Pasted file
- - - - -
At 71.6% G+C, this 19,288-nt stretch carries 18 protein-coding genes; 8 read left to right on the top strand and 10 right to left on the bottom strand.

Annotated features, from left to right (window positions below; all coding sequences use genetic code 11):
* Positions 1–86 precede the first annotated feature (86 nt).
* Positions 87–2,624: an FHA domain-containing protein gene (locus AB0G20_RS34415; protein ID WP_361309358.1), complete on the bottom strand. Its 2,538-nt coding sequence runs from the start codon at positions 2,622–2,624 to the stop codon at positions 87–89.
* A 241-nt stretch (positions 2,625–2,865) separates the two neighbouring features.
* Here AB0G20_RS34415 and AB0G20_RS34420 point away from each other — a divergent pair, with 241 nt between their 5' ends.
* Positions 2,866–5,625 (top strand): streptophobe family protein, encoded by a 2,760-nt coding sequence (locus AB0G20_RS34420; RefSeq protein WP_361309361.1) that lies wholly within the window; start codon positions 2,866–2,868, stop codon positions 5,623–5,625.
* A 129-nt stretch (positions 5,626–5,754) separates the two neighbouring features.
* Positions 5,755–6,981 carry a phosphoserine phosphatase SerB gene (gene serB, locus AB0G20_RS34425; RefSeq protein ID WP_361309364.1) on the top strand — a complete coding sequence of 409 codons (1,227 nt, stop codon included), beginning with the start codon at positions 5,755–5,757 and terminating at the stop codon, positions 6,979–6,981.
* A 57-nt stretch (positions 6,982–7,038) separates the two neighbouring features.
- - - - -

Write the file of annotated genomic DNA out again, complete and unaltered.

At 71.6% G+C, this 19,288-nt stretch carries 18 protein-coding genes; 8 read left to right on the top strand and 10 right to left on the bottom strand.

Annotated features, from left to right (window positions below; all coding sequences use genetic code 11):
* Positions 1–86 precede the first annotated feature (86 nt).
* Positions 87–2,624: an FHA domain-containing protein gene (locus AB0G20_RS34415; protein ID WP_361309358.1), complete on the bottom strand. Its 2,538-nt coding sequence runs from the start codon at positions 2,622–2,624 to the stop codon at positions 87–89.
* A 241-nt stretch (positions 2,625–2,865) separates the two neighbouring features.
* Here AB0G20_RS34415 and AB0G20_RS34420 point away from each other — a divergent pair, with 241 nt between their 5' ends.
* Positions 2,866–5,625 (top strand): streptophobe family protein, encoded by a 2,760-nt coding sequence (locus AB0G20_RS34420; RefSeq protein WP_361309361.1) that lies wholly within the window; start codon positions 2,866–2,868, stop codon positions 5,623–5,625.
* A 129-nt stretch (positions 5,626–5,754) separates the two neighbouring features.
* Positions 5,755–6,981 carry a phosphoserine phosphatase SerB gene (gene serB, locus AB0G20_RS34425; RefSeq protein ID WP_361309364.1) on the top strand — a complete coding sequence of 409 codons (1,227 nt, stop codon included), beginning with the start codon at positions 5,755–5,757 and terminating at the stop codon, positions 6,979–6,981.
* A 57-nt stretch (positions 6,982–7,038) separates the two neighbouring features.